The Pilgrims are mainly visiting two small rocky islands about half a kilometre off the coast. On one of the rocks is a temple "Vivekananda Rock Memorial," dedicated to the "Wandering monk" Swami Vivekananda who, according to Lonely Planet, "has developed a synthesis between the Tenet of Hinduism and concepts of social justice."

It is said that he swam to this rock and meditated about the past, present and future of India. It is also said that he attained enlightenment on the rock, and henceforth became a reformer and philosopher.

On the other rock is a huge statue, the Thiruvalluvar Statue, a 40.5 m tall stone sculpture of the Tamil poet and saint Tiruvalluvar. They say it took 5000 sculptors to create the statue.


The diesel engines roar in the barge-like boats when they are struggling the choppy sea between the mainland and the holy islands. There are constantly long queues at the departure-pier despite of their shuttling from early morning to late at night


In addition to all the Pilgrims the Christian element in the city seems to be significant.

In the village there is for example a giant meringue-coloured catholic church, or rather a cathedral, glaring in the sun. It rises high above the surroundings and a bunch of guys is dangling on the walls while giving it a new round of white lime.




Bicycle Facts for December 18 Tiruenveli - Kanyakumari:

Distance 88.2 km, Runtime 4 h 13 min, Average speed: 20.2 km per/h, Max speed: 38 km/hr. TOTAL: 873 km.




Kanyakumari Friday 19/12

Today we walked around and took some photos of the fishermen when they checked their nets after the night's and this morning's fishing. The pilgrims are numerous and they are mostly men dressed in black dhotis, a traditional Indian men's wear.

Since we live in a hotel where we have an outstanding sea view I went up at dawn to take some footage with my video camera of the famous sunrise. I went up before the time of the sunrise, but was met by a thick compact mist as most mornings recently.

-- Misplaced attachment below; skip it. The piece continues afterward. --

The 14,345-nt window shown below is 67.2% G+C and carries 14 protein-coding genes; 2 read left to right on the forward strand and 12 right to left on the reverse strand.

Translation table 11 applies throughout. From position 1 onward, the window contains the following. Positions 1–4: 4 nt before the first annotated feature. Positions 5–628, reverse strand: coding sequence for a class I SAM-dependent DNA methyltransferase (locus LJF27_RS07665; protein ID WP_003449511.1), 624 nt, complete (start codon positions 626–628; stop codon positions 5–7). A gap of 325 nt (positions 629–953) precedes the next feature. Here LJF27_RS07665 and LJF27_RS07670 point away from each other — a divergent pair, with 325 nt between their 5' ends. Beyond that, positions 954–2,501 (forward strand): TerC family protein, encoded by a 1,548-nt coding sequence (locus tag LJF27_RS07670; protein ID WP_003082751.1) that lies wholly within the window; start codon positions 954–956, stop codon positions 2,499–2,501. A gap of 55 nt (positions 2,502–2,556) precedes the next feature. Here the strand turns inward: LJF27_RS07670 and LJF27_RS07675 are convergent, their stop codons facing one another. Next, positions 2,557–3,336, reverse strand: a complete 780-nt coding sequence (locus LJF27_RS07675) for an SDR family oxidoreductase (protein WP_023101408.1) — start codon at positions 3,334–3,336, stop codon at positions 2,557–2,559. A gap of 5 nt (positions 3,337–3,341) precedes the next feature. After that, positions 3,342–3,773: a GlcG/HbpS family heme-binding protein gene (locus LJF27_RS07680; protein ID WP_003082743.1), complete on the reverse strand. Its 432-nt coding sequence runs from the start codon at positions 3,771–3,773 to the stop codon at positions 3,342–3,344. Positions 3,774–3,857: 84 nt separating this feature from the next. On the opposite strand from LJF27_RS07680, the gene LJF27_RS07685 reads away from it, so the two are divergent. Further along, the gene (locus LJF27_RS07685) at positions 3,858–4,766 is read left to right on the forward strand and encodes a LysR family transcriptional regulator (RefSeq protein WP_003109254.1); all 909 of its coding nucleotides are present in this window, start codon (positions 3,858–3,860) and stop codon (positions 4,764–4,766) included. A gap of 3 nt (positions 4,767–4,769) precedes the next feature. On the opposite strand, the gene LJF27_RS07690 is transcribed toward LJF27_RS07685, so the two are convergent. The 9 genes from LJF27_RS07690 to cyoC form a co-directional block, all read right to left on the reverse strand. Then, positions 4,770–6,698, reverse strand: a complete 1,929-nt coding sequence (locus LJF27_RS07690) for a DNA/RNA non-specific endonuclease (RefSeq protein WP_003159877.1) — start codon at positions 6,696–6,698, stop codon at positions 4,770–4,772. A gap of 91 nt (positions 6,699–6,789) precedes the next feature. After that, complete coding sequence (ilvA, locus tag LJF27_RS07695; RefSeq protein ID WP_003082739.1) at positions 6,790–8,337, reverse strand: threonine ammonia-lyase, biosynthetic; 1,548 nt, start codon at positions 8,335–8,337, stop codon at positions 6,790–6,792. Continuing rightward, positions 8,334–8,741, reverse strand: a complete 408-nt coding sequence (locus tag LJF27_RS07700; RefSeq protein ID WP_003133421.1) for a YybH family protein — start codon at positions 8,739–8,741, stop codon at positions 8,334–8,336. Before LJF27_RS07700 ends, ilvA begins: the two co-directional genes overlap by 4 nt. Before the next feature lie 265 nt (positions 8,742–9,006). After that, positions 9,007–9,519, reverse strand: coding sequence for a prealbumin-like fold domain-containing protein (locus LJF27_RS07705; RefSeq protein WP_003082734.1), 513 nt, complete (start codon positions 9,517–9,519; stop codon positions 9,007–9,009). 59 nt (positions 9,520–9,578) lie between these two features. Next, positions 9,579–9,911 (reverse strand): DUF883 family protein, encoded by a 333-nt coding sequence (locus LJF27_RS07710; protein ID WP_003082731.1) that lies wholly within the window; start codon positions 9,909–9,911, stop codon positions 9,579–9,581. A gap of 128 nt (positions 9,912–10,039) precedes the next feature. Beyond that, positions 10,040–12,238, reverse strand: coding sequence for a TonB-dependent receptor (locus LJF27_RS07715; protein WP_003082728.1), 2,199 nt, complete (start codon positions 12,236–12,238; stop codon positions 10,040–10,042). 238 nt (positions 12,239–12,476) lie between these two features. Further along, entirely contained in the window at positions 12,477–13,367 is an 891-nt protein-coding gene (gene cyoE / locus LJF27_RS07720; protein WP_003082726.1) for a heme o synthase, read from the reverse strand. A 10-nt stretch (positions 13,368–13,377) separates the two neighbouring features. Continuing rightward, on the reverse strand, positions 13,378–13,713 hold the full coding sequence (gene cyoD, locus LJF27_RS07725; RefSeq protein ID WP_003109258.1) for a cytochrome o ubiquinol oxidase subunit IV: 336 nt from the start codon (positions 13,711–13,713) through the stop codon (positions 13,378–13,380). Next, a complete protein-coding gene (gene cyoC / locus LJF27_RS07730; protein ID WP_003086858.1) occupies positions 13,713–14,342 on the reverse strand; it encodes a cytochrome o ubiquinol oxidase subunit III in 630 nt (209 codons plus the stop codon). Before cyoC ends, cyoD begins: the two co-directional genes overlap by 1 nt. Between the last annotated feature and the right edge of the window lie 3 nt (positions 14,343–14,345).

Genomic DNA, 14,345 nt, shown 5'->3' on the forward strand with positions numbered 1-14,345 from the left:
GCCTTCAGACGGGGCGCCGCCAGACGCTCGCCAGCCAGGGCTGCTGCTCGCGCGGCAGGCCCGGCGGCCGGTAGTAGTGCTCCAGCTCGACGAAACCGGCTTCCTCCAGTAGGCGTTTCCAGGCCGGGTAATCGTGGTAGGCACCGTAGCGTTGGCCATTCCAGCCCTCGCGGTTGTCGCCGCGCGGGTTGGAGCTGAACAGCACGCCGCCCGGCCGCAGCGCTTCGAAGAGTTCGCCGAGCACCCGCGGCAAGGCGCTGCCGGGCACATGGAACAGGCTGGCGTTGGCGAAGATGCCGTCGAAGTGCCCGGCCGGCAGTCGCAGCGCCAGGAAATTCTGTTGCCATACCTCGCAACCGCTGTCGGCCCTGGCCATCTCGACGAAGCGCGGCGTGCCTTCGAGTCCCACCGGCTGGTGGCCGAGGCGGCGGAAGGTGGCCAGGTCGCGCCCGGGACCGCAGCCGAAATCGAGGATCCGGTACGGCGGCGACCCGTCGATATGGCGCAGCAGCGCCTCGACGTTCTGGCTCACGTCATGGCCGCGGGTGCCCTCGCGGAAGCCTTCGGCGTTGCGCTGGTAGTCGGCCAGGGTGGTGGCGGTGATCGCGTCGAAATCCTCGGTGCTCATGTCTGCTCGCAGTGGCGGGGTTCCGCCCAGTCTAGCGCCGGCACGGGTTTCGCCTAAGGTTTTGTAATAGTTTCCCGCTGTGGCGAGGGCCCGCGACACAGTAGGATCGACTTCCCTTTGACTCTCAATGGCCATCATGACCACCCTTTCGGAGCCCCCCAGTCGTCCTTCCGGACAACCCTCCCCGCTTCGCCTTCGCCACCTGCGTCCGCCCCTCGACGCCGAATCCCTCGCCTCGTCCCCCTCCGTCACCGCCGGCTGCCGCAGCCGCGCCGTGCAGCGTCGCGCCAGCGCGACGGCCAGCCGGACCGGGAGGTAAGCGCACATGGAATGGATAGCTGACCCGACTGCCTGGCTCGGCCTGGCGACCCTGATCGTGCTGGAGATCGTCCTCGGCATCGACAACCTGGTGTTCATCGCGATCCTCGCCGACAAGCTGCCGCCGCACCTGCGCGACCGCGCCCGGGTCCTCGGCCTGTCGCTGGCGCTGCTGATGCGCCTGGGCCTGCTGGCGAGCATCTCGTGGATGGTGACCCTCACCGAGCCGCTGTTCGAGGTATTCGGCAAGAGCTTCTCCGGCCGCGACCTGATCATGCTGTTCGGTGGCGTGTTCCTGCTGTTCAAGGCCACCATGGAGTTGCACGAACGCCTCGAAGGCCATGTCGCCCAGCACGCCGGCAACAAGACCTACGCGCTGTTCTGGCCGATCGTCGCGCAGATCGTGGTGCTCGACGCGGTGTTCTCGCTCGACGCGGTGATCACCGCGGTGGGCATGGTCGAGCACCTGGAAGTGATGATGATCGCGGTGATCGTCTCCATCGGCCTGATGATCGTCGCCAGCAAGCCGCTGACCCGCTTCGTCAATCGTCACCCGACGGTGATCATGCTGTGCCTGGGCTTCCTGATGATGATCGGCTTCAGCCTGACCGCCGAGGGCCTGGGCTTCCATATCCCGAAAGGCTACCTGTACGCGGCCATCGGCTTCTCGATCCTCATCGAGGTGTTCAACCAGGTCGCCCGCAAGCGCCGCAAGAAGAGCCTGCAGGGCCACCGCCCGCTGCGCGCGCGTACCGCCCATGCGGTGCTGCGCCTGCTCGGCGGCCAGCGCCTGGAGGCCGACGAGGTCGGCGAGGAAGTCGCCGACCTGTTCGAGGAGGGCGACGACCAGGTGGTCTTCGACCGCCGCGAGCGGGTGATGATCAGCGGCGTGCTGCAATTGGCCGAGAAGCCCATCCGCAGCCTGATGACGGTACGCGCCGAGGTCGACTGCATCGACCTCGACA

At the southern point hundreds of black dhoti-clad Indians were bathing in the (probably holy) waters that swirl around the southern point. The pilgrims look like a flock of black Coromant-birds when they dry their dhotis in the strong wind.


Now at noon at the time of writing, the sun is lit from an unclouded intensively blue sky and the wind blows hard gale and the ferries in the strait swing violently in the choppy sea.

We will leave the “wind-hole” Kanyakamari early tomorrow morning with a hope to reach Kovallam in Kerala, where we expect to be celebrating Christmas.

(If you want to read more about Kanyakumari an interesting page can be found here!




Saturday, December 20, 2008

MOSTLY TOURISTS IN KOVALLAM


Kanyakamori - Kovallam.

We had planned a comfortable trip in an easy pace; three, four hours of relaxed cycling before arriving in the tourist resort of Kovallam, 70-75 km west of Kanyakamari.

But the plan collapsed already at the start. We chose a wrong way and ended up in another Kovallam just 3 km from Kanyakamari and in a completely wrong direction.

Back again and the expected slow pace and three four-hour easy stress free pedalling became instead a tough ride in a burning sun and intense traffic during almost six hours!


We also supposed to find the small coastal road that follows the idyllic coast all the way to Kovallam. We never found the junction, despite the fact that we asked for the road every five hundred meters.

Later we cycled the coastal road together with Henk and John, two friends of European origin who during periods live in the Kovallam area. We then discovered that the road is very interesting, so those who intend to bike this route, should strive to find it. Via Porvar (a poor ghetto-like coastal community with a huge Catholic church) and Vizhinjam (where they build a huge Mosque), the road finally reaches the great beaches in the popular Kovallam.


Bicycle Facts December 20, Kanyakamari- Kovallam:

Distance 103.5 kilometres, Time 5 hr 57 min, Average speed 17 km / h,

TOTAL DISTANCE: 976 miles.

Tamil Nadu Map
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 Read the continuation:
From Kovallam to Goa 
Part 4 of South India 08/09 CLICK HERE!



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Hindi ritual in Tiruenveli

Traffic chaos

One of the sons at the stack